The building and testing of our literacy and numeracy mobile-game, SEMA, is advancing each month driven by our user-centered design approach.

This past month, our team was testing the latest prototypes of SEMA in Nairobi with children living in low income communities with little or no access to quality education. Testing our game as we build it allows us to acquire invaluable feedback to optimize game dynamics, educational content and engagement outcomes.

We tested our prototypes in 5 different areas: In Kibera and Mathàre, two of the largest slums in Nairobi, in Gatanga-Muranga, a rural area outside of Nairobi, in a centre for street children in Waithaka-Dagoretti and in Mukuru-Kwa Reuben. Users included boys and girls between the ages of 5-10 with different literacy levels with children who also never attended school before.

There were several key learnings from this month’s field testing:

1) Children’s engagement was much higher than our prototype testing in December because of our switch to game-based learning as opposed to gamified content. The children could focus on playing a real game – which is fun – and as a result were very engaged with the learning content that is fully integrated into the game.

2) Navigating through the game and understanding what to do was intuitive and simple because children were figuring out how to play a game instead of listening to academic instructions.

3) Again, we saw a sense of collectiveness amongst the children. This turns our game into a social activity instead of creating isolation. The children absolutely love to play together and help each other overcome the different game levels. Our game designers are therefore now thinking of how to include this in our game and perhaps allow more than one user to play at once.

4) Finally, we discovered how our game can also become a psychosocial well-being resource for children living in underprivileged communities. The children had a constant smile while playing and manifested excitement and curiosity as a contrast to the difficult social context in which they are growing up in. It was magical to see how engaged they were in the game to be distracted by everything else around them. At times they wouldn’t even listen to our instructions or would be upset when the session was over and it was time for the next group to play.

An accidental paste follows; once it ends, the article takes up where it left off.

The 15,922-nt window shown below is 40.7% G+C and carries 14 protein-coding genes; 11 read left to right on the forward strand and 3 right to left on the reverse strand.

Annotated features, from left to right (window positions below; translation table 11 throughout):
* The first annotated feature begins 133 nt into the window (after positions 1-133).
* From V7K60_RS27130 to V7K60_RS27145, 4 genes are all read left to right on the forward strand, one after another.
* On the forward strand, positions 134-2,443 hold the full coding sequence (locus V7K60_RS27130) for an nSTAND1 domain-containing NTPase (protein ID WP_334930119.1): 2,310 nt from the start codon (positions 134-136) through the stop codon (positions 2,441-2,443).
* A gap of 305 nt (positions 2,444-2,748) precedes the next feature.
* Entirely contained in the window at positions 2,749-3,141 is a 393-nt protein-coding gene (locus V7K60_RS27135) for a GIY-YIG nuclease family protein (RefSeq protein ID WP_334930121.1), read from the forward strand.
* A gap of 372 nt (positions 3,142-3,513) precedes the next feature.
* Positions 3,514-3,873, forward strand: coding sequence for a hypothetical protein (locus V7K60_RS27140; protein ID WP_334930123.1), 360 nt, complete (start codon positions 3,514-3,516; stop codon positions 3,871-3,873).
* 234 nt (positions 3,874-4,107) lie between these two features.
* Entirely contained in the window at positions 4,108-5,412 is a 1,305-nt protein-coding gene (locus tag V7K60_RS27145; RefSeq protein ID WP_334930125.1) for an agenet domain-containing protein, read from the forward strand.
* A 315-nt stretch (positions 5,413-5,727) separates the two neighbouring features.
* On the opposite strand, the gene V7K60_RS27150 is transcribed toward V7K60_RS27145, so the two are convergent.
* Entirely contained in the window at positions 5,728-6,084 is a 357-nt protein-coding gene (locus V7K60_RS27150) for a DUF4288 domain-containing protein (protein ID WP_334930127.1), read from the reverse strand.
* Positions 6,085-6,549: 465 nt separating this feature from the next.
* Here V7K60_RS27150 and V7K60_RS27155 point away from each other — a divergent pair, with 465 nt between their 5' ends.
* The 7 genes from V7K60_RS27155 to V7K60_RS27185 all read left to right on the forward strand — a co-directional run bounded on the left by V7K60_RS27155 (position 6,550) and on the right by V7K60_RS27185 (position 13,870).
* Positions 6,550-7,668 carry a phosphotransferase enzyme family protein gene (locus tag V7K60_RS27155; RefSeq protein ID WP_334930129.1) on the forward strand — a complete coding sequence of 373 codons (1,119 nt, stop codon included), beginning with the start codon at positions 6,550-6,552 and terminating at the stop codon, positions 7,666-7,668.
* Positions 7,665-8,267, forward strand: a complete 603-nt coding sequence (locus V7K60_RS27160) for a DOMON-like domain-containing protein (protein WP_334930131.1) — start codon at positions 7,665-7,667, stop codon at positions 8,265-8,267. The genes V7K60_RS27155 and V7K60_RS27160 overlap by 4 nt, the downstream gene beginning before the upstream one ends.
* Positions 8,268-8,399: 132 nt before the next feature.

A final consideration is that the feedback and results of our testing sessions, throughout the five different areas and contexts, were all very similar. The only major difference we found was testing street children. The difference was not on the engagement level, the user experience or the educational side, but rather on the attitude they had towards the game and our team. These children live on streets and attend a day centre to keep them off the streets for a few hours, but on their way in and on their way back they are on duty to earn money for their parents by doing little tasks such as fixing stuff, carrying water going on errands or often stealing. They do not have a supportive community behind them, like a school for example. So this made them much more undisciplined than other children we tested. Their behaviour was often more arrogant and confrontational. They did not understand what it meant to take turns or to listen to our instructions and it was slightly harder to arrange them in groups and carry out a smooth testing without all of them grabbing our mobile devices from each other’s hands. The most interesting reflection that came from this is that although we believe that software alone can allow children to teach themselves how to read, write and do basic arithmetic without the help of a teacher, a school will always be a place in which children can feel part of a community and learn how to relate to one another with love, kindness and respect.

As usual, testing our prototypes with our users and making improvements based on their feedback is always the most rewarding part of our work.

We are thrilled about these month’s results on engagement and believe we really are on the right track to creating a sticky game. Our next challenge is making sure that our learning content is incorporated as powerfully throughout the entire game. More to come on this on our next field test.

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